Müntel then set about building a prototype — which he himself used to learn French to a high enough level to pass the Estonian State Exam in 200 hours, apparently — and showed the software to early Skype engineer (and since serial investor) Jaan Tallinn who encouraged him to pursue the project as a bona fide startup.

“Inefficiencies in language learning come from learning irrelevant content and suboptimal repetition intervals,” Müntel tells TechCrunch. … “We crunch through immense quantities of text to establish frequencies and correlations that enable us to prioritise what is most important in a language and teach the most relevant and contemporary vocabulary,” he adds. “The order is not [the] same for everyone, but depends on each and every student’s skills and knowledge.”

It’s this “adaptive learning” approach — in which the software tracks what you know and what you don’t, in order to determine what you should learn next to fill in gaps most efficiently — that the company claims sets Lingvist apart from competitors.

Les Echos, August 25, 2016, Le physicien qui révolutionne l’apprentissage des langues:

L’idée en est venue à cet Estonien au moment d’apprendre le français. Pas convaincu par les logiciels alors disponibles sur le marché, ce physicien de formation a commencé à travailler à son propre prototype. Avec une approche qui, selon lui, est nouvelle en la matière : l’analyse des langues pour déterminer, statistiquement, les mots les plus utilisés en fonction des centres d’intérêt des usagers, et le recours à une méthode d’apprentissage tenant compte des capacités de chacun à mémoriser.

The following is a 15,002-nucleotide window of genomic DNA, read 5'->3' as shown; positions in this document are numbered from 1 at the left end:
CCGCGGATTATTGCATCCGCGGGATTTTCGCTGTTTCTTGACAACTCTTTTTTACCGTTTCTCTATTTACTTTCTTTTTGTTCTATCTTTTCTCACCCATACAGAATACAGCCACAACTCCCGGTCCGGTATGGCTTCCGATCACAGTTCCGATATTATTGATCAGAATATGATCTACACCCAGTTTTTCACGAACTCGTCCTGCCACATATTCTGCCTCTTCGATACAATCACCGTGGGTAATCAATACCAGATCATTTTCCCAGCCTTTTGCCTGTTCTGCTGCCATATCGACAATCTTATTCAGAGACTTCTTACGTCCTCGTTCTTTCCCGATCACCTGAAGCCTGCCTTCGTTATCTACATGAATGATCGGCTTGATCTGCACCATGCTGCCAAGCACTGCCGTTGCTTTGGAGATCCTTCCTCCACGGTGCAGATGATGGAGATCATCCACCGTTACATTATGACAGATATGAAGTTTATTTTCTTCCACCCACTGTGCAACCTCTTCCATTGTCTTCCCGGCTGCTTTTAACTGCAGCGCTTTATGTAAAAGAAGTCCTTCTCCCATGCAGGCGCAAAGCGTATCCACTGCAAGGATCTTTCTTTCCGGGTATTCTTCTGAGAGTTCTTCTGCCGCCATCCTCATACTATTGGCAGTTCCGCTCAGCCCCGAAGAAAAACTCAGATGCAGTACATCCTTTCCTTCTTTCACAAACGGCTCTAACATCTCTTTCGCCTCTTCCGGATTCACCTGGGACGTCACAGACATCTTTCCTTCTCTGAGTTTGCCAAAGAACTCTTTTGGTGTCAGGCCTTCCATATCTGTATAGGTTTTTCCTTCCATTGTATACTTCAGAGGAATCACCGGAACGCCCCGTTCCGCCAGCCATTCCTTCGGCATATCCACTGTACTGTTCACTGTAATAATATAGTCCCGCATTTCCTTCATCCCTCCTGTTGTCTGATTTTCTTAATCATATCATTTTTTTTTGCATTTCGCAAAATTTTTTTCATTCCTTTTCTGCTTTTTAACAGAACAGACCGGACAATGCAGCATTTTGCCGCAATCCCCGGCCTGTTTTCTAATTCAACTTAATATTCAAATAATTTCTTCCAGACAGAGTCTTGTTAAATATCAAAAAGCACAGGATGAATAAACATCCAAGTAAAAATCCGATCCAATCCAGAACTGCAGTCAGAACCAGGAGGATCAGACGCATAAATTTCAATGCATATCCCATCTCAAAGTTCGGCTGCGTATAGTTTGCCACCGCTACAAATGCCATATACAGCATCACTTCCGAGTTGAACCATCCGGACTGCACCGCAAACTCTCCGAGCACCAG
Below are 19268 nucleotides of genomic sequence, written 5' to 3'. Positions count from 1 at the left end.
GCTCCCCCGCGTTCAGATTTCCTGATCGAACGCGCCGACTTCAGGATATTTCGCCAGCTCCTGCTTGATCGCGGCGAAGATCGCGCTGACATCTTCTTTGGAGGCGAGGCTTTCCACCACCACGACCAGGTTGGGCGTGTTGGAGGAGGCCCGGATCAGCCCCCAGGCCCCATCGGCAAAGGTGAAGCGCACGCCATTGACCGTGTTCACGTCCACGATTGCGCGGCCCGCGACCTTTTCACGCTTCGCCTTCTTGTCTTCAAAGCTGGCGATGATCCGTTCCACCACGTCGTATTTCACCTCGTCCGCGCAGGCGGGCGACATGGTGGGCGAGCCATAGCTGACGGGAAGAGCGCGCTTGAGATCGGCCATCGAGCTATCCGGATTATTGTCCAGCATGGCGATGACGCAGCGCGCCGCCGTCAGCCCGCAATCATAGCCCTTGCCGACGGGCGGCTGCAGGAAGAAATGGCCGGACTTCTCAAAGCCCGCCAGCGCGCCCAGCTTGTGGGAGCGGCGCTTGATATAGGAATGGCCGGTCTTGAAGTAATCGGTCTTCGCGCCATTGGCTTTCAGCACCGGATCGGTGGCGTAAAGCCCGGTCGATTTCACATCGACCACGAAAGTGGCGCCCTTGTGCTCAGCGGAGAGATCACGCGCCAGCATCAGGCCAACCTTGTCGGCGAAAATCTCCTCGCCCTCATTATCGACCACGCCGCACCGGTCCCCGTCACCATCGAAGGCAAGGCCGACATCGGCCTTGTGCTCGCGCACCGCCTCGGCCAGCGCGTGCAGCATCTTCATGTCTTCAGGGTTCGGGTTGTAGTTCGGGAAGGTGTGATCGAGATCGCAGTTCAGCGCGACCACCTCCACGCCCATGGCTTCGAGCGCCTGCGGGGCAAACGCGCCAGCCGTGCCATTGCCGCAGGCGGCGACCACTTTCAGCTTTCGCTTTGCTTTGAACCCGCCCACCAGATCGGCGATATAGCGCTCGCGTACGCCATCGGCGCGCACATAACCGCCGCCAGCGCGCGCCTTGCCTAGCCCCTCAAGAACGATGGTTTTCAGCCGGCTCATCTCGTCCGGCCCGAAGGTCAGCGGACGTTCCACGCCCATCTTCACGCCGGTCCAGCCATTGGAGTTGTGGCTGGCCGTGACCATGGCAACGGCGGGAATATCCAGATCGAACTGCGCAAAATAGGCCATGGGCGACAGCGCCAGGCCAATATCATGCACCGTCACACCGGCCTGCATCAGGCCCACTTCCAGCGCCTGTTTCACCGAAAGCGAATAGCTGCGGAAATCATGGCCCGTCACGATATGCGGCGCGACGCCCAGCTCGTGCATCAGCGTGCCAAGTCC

“De la sorte, nous pouvons réduire le temps nécessaire pour apprendre une langue”, assure le cofondateur et PDG de Lingvist. “C’est possible en 200 heures”, assure-t-il.

… Depuis, le physicien a quitté le CERN et dirige près de 40 personnes. Parmi elles, dix programmeurs et une quinzaine de linguistes.

Des investisseurs estoniens et nordiques ont été les premiers à mettre 1 million d’euros dans le projet. Puis Lingvist a reçu une subvention européenne de 2,2 millions dans le cadre du programme Horizon 2020 destiné à rendre des PME plus compétitives.

“Nous sommes persuadés que les gens seront prêts à payer pour le gain de temps considérable obtenu grâce à notre logiciel. L’idée est de proposer, à partir de l’an prochain, un abonnement mensuel de 10 à 20 euros par mois”, précise Mait Müntel. En attendant, le logiciel, accessible sur ordinateur et sur portable, est gratuit.

OK, let’s try it while it still seems to be working for free. (Just like the previous app, the average rating on Google Play is 4.7.)

It’s still flashcard-like, but different. For one, it does include a sort of a grammar compendium called “Grammar Tips”; here’s an incomplete list of topics for learning German through English:

Still, this doesn’t mean the app is really going to explain things. The app proper starts with assessing your level, and the flashcards used in the process are identical to those used to move you farther into the language–so I’ll skip them for now. After a while, it stopped asking me things and it decided I know 257 out of 3937 words in German:

Of course I know more than that, but I wasn’t asked for more. It just stopped the assessment! OK, so this means I could read 38% of words of any text. But is it going to only use 3937 different German words?! As the app itself claims, a vocabulary of 5000 words only allows one to understand 84% of words of any text… (Side note: Germans always use the ugly term Wortschatz, as they seem to have forgotten that Lexik can mean the same thing.)